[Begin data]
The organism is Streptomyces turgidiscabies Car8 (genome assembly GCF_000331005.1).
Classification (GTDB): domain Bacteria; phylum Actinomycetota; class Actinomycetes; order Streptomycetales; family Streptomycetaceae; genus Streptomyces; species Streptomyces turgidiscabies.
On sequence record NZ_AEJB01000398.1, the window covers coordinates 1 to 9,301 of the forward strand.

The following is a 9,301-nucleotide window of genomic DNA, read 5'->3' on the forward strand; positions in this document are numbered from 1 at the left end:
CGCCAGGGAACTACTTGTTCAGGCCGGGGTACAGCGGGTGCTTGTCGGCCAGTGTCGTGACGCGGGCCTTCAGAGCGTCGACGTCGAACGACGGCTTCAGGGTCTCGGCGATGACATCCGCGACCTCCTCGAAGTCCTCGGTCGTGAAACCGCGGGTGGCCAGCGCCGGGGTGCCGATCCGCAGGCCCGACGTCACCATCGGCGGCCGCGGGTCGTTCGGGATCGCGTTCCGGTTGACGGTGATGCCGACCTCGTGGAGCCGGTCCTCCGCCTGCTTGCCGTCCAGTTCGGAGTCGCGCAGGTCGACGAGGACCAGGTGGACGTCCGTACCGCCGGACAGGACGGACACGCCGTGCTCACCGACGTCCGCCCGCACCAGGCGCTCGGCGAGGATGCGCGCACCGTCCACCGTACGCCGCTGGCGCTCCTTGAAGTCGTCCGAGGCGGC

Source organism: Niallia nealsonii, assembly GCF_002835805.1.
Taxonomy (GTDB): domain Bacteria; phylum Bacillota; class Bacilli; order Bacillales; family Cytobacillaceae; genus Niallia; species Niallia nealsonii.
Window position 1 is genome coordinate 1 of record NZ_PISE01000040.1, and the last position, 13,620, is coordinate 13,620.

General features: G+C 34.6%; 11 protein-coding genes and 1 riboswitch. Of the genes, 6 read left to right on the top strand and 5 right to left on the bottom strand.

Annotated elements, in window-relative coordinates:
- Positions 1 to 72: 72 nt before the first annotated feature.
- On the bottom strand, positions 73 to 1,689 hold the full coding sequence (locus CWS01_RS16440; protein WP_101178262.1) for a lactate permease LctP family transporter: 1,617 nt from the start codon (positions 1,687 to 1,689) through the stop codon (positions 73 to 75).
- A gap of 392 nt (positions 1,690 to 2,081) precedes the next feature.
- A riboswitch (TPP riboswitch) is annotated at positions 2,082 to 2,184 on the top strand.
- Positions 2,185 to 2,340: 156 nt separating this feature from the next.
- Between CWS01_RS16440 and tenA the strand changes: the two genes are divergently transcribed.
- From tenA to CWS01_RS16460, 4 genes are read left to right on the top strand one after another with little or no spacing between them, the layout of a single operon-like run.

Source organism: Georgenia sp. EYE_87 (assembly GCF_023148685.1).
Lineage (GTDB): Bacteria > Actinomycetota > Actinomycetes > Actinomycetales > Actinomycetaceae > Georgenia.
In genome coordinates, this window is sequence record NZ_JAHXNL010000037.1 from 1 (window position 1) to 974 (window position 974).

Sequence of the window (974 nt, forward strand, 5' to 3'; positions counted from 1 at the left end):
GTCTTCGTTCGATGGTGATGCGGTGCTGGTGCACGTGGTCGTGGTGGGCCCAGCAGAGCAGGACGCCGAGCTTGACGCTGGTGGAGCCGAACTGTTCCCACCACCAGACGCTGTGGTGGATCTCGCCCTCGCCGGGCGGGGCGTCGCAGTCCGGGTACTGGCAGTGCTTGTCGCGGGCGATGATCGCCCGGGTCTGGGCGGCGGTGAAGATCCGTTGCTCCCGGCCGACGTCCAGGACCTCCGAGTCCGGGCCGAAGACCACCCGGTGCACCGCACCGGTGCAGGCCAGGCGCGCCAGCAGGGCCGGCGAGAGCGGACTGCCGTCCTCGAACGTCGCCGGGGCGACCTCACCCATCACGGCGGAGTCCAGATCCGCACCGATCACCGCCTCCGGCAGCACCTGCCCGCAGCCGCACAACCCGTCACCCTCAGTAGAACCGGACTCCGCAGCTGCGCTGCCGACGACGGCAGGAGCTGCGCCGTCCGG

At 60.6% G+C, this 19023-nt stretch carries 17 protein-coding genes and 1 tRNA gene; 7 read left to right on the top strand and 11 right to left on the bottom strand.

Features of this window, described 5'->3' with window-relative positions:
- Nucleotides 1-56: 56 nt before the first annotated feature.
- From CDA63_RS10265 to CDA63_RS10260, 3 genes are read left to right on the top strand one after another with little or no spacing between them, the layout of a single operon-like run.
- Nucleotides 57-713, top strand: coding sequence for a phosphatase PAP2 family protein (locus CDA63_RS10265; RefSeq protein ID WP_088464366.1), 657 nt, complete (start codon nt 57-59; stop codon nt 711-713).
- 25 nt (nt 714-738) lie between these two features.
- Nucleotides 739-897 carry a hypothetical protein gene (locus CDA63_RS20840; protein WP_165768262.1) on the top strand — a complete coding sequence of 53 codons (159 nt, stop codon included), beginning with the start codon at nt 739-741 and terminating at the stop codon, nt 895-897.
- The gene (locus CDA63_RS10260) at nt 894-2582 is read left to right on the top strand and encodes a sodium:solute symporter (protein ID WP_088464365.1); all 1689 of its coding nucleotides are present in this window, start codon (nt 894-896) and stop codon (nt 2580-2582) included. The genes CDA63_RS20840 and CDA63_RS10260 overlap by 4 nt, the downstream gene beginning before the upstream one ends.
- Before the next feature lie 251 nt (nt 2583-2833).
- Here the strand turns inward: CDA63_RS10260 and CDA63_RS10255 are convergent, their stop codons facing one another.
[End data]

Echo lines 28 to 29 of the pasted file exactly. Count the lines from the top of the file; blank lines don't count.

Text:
- 25 nt (nt 714-738) lie between these two features.
- Nucleotides 739-897 carry a hypothetical protein gene (locus CDA63_RS20840; protein WP_165768262.1) on the top strand — a complete coding sequence of 53 codons (159 nt, stop codon included), beginning with the start codon at nt 739-741 and terminating at the stop codon, nt 895-897.